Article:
• Less control. When a couple combines their money — even if it’s just some of their money — into a joint bank account, they do lose some control over how that money is spent. This can cause relationship issues if the couple doesn’t agree on how to spend the money — especially if one partner spends more than they contribute.
  • Decreased privacy. Some people may not appreciate their partner being able to see all of the purchases and transfers they make from the joint account.
  • Creditors can seize the money. If one partner owes a debt, creditors, collection agencies, and even government agencies like the IRS may be able to garnish money from the joint account.
  • Increased communication needs. If the couple doesn’t communicate well about the comings and goings of their joint account, it can be easy to accidentally overspend and get hit with an overdraft fee.

Alternatives to Consider

Opening a joint bank account for unmarried couples is a big move to make. If a couple decides they aren’t ready to make that commitment, they do have other options to make managing joint expenses and savings goals easier.
  • Make a plan. Each party needs to know who is covering what expenses, how much is generally being spent, and what they’ll be expected to pay for on their own. Creating a joint budget and spending plan can help ensure that there are no unpleasant surprises that can lead to arguments.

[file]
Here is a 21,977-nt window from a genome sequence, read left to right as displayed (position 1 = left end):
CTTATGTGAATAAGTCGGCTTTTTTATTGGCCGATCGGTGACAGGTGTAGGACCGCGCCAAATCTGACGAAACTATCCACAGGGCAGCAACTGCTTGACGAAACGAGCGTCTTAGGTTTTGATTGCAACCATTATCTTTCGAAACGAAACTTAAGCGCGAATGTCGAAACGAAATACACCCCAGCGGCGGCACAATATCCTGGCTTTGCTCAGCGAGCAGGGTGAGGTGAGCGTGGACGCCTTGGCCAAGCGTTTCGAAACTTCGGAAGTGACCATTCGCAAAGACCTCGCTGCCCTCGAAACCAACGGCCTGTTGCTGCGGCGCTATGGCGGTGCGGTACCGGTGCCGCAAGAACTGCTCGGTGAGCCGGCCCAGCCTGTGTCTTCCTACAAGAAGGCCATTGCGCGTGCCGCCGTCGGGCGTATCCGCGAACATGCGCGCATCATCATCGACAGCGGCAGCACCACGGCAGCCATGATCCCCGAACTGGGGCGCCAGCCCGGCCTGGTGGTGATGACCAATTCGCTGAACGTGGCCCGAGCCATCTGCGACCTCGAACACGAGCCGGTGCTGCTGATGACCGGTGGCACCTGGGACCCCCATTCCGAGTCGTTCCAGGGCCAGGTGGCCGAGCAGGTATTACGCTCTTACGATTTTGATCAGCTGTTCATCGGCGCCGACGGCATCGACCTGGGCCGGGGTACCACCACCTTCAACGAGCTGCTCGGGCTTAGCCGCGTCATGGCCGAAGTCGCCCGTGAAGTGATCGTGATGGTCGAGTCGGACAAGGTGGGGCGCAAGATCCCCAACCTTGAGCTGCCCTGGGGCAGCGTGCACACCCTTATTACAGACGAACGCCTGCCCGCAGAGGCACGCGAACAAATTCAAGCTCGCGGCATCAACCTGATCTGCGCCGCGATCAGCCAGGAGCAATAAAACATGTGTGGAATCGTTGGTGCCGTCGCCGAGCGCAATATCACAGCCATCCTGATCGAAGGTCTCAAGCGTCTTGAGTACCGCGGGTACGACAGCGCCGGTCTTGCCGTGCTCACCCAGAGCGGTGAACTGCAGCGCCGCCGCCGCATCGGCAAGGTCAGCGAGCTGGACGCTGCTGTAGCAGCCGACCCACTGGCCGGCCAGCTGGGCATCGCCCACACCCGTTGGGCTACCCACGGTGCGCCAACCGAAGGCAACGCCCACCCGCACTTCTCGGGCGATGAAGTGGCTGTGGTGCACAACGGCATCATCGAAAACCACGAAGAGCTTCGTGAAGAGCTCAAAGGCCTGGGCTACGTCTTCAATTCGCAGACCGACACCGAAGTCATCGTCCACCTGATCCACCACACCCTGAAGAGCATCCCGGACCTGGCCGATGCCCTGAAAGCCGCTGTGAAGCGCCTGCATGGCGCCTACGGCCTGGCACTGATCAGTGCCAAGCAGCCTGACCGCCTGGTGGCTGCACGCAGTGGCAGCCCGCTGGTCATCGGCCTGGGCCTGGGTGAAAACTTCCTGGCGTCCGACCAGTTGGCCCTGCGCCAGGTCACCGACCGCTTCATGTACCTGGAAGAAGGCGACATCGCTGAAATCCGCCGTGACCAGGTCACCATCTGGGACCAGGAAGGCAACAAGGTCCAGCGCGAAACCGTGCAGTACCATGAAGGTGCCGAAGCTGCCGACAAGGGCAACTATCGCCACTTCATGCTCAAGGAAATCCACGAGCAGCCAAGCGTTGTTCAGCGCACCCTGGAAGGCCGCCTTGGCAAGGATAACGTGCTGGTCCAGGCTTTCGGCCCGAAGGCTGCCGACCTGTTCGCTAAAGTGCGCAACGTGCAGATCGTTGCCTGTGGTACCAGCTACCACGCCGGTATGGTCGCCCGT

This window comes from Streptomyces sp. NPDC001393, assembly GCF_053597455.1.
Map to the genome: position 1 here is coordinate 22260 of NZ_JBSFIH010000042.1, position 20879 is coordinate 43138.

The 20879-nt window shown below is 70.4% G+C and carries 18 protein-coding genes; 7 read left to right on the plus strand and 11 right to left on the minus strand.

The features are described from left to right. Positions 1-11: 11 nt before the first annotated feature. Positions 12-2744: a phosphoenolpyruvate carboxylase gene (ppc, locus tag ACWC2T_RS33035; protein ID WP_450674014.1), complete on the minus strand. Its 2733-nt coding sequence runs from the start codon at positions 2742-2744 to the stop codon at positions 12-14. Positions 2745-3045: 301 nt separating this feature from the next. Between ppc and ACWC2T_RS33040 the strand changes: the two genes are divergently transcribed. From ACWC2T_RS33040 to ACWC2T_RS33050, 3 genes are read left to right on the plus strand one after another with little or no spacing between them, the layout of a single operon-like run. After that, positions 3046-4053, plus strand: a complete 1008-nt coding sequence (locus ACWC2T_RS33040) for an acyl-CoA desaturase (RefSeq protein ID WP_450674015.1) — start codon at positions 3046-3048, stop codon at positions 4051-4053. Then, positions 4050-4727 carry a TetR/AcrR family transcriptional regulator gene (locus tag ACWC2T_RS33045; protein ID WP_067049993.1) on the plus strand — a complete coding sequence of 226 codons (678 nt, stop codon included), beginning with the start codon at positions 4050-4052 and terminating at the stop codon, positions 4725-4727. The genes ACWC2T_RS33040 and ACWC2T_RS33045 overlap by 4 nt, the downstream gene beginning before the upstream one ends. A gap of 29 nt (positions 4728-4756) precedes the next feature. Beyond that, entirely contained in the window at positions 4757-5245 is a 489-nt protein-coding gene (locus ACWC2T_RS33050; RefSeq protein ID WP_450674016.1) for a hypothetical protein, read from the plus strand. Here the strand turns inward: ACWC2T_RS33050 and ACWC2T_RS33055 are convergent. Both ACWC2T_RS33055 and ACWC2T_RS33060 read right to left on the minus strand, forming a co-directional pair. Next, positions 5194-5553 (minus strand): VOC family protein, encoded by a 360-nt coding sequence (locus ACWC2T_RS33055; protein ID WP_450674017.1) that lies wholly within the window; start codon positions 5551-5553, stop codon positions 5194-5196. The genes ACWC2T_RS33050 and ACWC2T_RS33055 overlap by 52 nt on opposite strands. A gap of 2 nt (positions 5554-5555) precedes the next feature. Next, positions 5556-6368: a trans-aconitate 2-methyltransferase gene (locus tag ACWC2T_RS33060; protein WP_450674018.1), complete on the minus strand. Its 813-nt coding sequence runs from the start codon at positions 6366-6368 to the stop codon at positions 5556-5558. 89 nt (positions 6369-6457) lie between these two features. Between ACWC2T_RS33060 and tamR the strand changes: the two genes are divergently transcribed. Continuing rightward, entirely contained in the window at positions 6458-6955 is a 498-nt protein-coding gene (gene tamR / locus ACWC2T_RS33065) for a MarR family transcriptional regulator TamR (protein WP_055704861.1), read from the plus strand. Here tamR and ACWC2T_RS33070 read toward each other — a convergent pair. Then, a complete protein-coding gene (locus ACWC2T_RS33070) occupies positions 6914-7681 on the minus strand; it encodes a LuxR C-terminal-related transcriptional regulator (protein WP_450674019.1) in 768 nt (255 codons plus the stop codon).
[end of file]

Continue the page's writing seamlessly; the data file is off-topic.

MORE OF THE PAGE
• Create a system. Whether the couple wants to split bills, pay each other back for groceries, or set aside money each month for a shared savings goal, they need a system in place for doing so. They should pick a time each week to sit down and hash out who owes who what and to make sure they’re on the same page. 
  • Choose how to transfer funds. The couple should choose a way to transfer each other money for shared expenses. This can be done via a bank transfer, with an app like Venmo or Splitwise, via check, or with cash. 

The Takeaway

It is possible to open a joint savings account with a significant other, even when not married, but doing so is a major commitment and requires frequent communication and trust if the couple wants the experience to be a positive one.Looking for a new bank account for a fresh start with a partner? Lantern by SoFi makes it easy to shop for a new savings account. With Lantern, it’s possible to compare current savings rates and minimum balance requirements of top providers. That way, couples can compare their options together and find a bank that suits both their financial needs and goals.Compare high interest online savings accounts and find today’s best rate with Lantern.

Frequently Asked Questions

What are the requirements for opening a joint bank account?
How do I choose the right bank for a joint account?
What happens to a joint bank account in case of a breakup?
Can unmarried couples apply for joint credit cards or loans?
Photo credit: iStock/LaylaBird

About the Author

Jacqueline DeMarco

Jacqueline DeMarco

Jacqueline DeMarco is a personal finance writer and editor based in Southern California. While she spends the bulk of her time writing about complex financial issues, she also tackles a variety of subjects ranging from food to fashion to travel. Her work can be found across dozens of publications such as Credit Karma, LendingTree, Northwestern Mutual, The Everygirl, and Apartment Therapy.